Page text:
2011 Global Hunger Index Launched

The challenge of hunger: Taming price spikes and excessive food price volatility

A child in Bangladesh receives nutritional supplements.

Today marks the launch of the 2011 Global Hunger Index (GHI) report, the sixth in an annual series, which presents a multidimensional measure of global, regional, and national hunger. This year's report shows that although the world has made some progress in reducing hunger, the proportion of hungry people remains high. The 2011 GHI has improved by slightly more than one-quarter over the 1990 GHI, but globally, hunger remains at a level categorized as “serious.”

Across regions and countries, GHI scores vary greatly. The highest GHI scores occur in South Asia and Sub-Saharan Africa. South Asia reduced its GHI score substantially between 1990 and 1996, but this fast progress could not be maintained. Though Sub-Saharan Africa made less progress than South Asia after 1990, it has caught up since the turn of the millennium. To view individual country rankings, use the interactive widget below.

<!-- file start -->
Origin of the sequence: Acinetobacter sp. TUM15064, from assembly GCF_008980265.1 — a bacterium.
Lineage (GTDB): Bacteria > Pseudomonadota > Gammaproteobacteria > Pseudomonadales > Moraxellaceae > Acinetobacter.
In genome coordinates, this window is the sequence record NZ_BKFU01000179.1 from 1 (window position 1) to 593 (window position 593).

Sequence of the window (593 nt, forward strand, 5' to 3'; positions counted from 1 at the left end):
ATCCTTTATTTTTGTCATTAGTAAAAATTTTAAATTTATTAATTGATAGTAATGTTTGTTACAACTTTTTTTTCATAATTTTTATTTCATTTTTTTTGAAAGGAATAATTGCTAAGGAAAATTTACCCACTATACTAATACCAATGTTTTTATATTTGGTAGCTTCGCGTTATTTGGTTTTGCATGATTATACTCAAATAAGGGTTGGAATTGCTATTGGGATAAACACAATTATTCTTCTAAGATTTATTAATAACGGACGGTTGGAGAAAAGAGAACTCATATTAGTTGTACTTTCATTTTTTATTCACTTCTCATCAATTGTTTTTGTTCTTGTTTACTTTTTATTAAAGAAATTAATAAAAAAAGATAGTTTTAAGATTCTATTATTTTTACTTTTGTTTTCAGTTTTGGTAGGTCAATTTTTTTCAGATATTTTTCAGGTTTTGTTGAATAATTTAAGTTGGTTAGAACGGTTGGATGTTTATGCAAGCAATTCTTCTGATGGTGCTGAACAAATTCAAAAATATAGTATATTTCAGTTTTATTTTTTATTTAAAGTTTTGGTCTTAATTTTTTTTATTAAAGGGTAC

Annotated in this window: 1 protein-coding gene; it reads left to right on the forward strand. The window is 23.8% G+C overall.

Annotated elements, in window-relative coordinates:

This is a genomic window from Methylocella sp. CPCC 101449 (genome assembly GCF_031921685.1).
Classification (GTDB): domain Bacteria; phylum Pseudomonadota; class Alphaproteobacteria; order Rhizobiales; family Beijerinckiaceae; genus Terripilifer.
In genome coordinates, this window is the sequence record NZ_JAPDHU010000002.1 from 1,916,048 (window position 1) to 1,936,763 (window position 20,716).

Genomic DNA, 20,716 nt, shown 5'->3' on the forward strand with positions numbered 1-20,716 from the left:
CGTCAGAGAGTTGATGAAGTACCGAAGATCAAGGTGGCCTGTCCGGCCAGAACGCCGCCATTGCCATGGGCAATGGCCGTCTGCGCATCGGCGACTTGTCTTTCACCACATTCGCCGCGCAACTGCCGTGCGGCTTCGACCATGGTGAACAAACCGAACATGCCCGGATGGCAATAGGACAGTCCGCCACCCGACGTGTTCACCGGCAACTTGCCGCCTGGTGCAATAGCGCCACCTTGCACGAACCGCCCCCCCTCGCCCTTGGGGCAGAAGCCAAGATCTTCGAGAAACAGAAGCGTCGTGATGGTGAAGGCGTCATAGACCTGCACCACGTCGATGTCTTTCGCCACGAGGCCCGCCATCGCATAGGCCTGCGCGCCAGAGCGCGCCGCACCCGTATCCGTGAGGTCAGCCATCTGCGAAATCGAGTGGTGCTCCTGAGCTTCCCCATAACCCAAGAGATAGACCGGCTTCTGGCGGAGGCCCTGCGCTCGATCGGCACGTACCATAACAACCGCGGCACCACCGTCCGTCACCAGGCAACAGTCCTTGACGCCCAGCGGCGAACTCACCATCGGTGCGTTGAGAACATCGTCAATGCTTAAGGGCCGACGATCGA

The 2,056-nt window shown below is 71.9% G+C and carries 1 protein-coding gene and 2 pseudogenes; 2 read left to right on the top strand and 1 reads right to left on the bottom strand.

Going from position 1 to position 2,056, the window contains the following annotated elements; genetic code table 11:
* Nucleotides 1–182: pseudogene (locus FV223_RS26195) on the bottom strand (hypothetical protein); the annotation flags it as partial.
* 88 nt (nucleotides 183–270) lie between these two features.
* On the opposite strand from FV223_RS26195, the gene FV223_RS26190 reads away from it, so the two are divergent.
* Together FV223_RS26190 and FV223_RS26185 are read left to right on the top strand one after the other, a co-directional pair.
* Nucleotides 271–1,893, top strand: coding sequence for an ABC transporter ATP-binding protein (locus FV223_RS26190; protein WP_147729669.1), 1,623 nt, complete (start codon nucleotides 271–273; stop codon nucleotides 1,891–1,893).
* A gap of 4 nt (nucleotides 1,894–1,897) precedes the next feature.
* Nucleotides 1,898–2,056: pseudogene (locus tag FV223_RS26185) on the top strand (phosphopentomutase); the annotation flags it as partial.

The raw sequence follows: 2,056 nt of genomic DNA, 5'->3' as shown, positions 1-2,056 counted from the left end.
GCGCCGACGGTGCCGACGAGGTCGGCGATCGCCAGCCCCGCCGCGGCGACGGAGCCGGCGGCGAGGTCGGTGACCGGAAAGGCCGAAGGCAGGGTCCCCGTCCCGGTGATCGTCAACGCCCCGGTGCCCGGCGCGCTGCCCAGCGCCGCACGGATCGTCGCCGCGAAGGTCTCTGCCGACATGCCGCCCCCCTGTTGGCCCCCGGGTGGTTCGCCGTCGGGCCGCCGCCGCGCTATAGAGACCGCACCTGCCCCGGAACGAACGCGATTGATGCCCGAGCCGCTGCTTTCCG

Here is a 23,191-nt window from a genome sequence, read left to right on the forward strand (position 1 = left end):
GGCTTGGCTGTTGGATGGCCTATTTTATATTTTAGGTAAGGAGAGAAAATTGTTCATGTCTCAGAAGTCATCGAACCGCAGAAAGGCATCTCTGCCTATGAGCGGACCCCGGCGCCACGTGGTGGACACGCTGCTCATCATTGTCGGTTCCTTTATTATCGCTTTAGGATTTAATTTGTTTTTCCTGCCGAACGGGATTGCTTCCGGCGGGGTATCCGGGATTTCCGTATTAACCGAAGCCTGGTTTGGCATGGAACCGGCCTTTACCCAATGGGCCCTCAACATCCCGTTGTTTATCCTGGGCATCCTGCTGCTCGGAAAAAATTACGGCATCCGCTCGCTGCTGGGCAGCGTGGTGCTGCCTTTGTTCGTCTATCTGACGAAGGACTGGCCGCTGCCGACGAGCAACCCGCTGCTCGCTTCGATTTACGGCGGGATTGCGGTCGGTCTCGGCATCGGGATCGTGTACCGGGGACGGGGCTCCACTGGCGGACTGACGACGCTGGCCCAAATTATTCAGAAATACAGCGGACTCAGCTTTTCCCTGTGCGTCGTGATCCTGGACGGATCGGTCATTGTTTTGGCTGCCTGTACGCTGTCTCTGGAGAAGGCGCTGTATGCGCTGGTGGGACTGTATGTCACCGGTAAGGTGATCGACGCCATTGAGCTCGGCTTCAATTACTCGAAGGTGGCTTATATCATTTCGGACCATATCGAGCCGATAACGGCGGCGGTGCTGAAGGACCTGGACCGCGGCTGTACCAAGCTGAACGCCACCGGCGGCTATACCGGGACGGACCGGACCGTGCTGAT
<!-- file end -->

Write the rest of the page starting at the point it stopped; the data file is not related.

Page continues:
The report also examines the issue of price spikes and excessive food price volatility, which have significant effects on poor and hungry people. In addition to understanding the factors contributing to this situation, the authors argue that it is crucial to take steps to moderate food price volatility and to help the most vulnerable people achieve food and nutrition security. These include the following actions: strengthening social protection systems, improve emergency preparedness, investing in sustainable small-scale agriculture, improving livelihood opportunities for both the rural and urban poor, and strengthening the provision of basic services such as education, healthcare, and sanitation.

The Global Hunger Index is prepared by IFPRI, Welthungerhilfe, and Concern.